They say the right choices are the hardest ones to make. I always thought this was just a stupid cliche until I experienced it firsthand.
I’m an unabashed Taurus, through and through. A classic bull-headed woman with too many passions, too much spirit and way too much stubbornness for my own good. When I get something into my head, I go for it whole-heartedly, and I won’t give up until it has come to fruition. I have an unhealthy need to succeed in everything that I do.
Unfortunately, this perfectionism translates to relationships too. When I decide to get involved with someone, I’m all in. I want to make my partner feel completely supported, desired, acknowledged and respected to the point where I sometimes lose my own sense of self because my target is laser-focused on them. It’s hard to care for yourself when your whole world becomes someone else, so I suffer. Quietly, always quietly. I don’t realize I’m suffering, but with every friend that I cancel on, every hobby I slowly let slip away, every time that I forego self care for the sake of my partner’s needs, I suffer. That’s not to say placing others before yourself is always a horrible trait, but everything in life is a balance and my scale tends to tip towards the side of unhealthy.
I was involved in an on-again, off-again relationship for five years. It was painfully obvious that I was suffering. My friends noticed, my family noticed, my coworkers noticed – but I was too busy chasing after that blissful feeling of absolute acceptance and love that I so craved to realize that I had become a different person. A shell. Something hollow.
Before I met this person, I lived only for myself. I loved many people, I followed many passions, I went on endless adventures and I nurtured the things that made my soul sing. I had a light inside of me and it was so brilliant that everyone around me couldn’t help but notice. When I lost my me-ness and focused only on the we-ness, that light almost went out. Five years of chasing after someone who wasn’t ready for me, layering band-aids over deep wounds and putting energy into something that was unhealthy – all because I was too stubborn to give up. The Taurus in me wouldn’t quit.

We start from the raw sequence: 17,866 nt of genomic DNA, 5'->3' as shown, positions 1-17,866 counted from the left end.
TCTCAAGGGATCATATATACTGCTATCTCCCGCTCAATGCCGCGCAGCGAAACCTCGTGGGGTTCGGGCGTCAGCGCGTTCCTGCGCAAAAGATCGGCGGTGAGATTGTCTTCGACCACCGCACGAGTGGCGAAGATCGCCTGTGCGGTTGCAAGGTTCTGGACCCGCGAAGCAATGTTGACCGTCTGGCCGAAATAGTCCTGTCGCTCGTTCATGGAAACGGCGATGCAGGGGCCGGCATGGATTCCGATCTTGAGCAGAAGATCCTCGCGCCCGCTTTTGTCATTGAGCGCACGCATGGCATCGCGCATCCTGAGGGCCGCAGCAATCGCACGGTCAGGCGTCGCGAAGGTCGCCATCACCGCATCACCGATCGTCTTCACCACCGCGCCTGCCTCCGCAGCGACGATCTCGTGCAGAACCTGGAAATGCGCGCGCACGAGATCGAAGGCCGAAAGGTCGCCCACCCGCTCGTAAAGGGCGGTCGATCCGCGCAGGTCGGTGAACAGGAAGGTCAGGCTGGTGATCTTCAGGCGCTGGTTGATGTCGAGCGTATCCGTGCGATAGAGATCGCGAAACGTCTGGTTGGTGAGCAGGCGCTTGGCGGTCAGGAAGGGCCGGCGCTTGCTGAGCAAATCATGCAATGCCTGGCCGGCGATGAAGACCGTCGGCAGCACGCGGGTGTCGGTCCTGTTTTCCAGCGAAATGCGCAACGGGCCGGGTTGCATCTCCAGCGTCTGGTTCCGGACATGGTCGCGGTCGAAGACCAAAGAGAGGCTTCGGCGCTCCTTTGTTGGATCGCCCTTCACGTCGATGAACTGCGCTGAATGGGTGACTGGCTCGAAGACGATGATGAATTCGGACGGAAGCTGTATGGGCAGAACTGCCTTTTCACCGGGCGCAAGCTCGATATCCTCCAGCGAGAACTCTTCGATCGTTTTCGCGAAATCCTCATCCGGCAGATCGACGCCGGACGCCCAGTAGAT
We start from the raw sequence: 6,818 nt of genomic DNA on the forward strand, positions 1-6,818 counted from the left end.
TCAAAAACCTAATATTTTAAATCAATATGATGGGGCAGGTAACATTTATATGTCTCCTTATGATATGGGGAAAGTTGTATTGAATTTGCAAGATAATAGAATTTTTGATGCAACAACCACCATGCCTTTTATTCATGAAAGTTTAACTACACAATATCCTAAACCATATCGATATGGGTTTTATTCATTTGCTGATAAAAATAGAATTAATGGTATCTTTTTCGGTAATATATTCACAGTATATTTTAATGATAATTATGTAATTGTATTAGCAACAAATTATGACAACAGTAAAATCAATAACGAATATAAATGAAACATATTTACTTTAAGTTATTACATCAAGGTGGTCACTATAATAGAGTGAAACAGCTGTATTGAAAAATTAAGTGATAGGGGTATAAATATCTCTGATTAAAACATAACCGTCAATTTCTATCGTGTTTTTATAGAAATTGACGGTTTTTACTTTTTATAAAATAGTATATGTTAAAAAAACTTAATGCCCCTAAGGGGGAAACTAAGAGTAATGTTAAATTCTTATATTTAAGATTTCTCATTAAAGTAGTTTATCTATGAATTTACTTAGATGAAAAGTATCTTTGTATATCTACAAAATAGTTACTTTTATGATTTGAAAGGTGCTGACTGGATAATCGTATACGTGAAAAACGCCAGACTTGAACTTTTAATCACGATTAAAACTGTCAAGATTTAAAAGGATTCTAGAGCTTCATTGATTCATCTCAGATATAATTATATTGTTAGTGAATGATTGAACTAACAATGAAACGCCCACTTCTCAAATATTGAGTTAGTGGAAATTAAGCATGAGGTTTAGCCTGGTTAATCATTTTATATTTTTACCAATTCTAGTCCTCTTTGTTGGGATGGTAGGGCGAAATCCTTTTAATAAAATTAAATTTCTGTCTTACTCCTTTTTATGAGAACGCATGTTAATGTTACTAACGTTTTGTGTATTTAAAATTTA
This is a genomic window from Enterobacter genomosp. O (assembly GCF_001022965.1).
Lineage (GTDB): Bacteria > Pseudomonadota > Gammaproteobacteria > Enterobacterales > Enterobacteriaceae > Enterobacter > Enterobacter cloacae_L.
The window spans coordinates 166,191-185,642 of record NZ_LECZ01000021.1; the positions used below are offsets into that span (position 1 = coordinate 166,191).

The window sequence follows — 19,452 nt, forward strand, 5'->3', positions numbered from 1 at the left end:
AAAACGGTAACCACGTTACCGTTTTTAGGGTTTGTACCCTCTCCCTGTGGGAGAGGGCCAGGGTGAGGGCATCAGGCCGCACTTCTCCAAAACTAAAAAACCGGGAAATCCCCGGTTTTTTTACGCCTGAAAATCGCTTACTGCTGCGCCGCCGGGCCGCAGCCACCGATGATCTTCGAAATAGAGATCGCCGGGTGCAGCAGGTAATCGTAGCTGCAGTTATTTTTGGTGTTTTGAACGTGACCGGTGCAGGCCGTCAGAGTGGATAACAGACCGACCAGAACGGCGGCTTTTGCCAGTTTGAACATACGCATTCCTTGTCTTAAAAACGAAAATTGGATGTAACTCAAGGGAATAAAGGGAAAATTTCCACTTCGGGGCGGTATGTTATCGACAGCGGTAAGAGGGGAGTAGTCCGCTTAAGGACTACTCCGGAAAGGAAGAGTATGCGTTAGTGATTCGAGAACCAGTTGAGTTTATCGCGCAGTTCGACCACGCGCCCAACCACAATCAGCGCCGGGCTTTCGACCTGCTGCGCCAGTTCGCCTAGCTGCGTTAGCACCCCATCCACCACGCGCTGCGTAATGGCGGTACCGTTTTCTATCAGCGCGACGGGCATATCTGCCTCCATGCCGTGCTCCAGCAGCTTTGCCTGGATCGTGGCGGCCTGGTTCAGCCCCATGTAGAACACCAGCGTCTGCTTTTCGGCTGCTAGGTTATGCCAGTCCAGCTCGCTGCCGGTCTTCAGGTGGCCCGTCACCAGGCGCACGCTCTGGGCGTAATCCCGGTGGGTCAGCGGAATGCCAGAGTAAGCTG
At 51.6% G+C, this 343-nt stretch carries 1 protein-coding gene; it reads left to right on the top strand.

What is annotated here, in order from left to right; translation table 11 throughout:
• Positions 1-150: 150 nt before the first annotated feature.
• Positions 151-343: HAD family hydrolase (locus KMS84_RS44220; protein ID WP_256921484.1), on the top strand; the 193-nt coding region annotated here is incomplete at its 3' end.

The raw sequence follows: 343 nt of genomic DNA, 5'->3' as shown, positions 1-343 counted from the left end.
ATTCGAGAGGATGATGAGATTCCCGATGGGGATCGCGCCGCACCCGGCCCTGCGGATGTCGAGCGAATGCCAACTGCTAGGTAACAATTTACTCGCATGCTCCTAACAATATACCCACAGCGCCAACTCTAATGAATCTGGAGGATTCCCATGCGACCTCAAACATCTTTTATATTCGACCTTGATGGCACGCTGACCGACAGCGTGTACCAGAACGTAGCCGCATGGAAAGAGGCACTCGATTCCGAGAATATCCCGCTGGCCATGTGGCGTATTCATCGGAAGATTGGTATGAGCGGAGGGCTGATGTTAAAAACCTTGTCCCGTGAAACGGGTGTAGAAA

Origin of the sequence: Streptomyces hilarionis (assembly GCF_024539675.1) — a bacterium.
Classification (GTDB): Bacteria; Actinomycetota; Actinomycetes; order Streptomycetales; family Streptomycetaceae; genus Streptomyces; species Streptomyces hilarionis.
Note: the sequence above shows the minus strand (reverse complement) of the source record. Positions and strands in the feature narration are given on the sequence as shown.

But there came a day when I woke up and realized I couldn’t do it anymore. It pains my ego to say that I wasn’t strong enough to make the decision on my own – I needed a strong catalyst to bring about the change. And the universe gave it to me. I walked into work one day as a marketing manager, and walked out two hours later unemployed. As I sat crying in my car, I took a long and challenging look at who I was as a person. I moved to a city I hated because I wanted to make my relationship work. I lived in a drastically overpriced apartment that I couldn’t afford and that never quite felt like home after my partner moved out. I was working a job that didn’t fulfill me for much less than my actual value. I was forsaking friendships for my relationship. Nothing was working, because nothing fit. I was forcing my entire life.
Once I realized that, it felt like I had finally woken up. I decided to leave immediately, and for the first time I didn’t have to second guess my decision. I knew instinctively that it was the one truth that I needed to pursue. And thus marked my decision to love myself instead.
But change is never without pain, and dear god was it painful. I cried myself to sleep almost every night. I woke up to an endless string of panic attacks. I mourned for the life I was losing, even though it was a life I never wanted. I was so invested in this relationship succeeding that leaving it felt like giving up, like in some twisted way I was a failure and this was all my fault. And maybe in some ways it was. I watched as my independence, my sense of self and ultimately my happiness slipped away. I let it happen. I opened doors so it could leave. I decided that the next door I opened would be one where I put myself first.
And then there came a day when I woke up in a different apartment, in a different city, with a different job, surrounded by different people, and I realized that I was me again. I was the person I was many years ago, before I let love destroy self love. I tended to that dim little light inside of me and I felt it shine for the first time in many years. Even though I was lonely, I knew that I was capable of being my own best friend, my own lover, my own company. I had a voice again, and it was strong. It sang softly, “You are love, you are love, you are love.”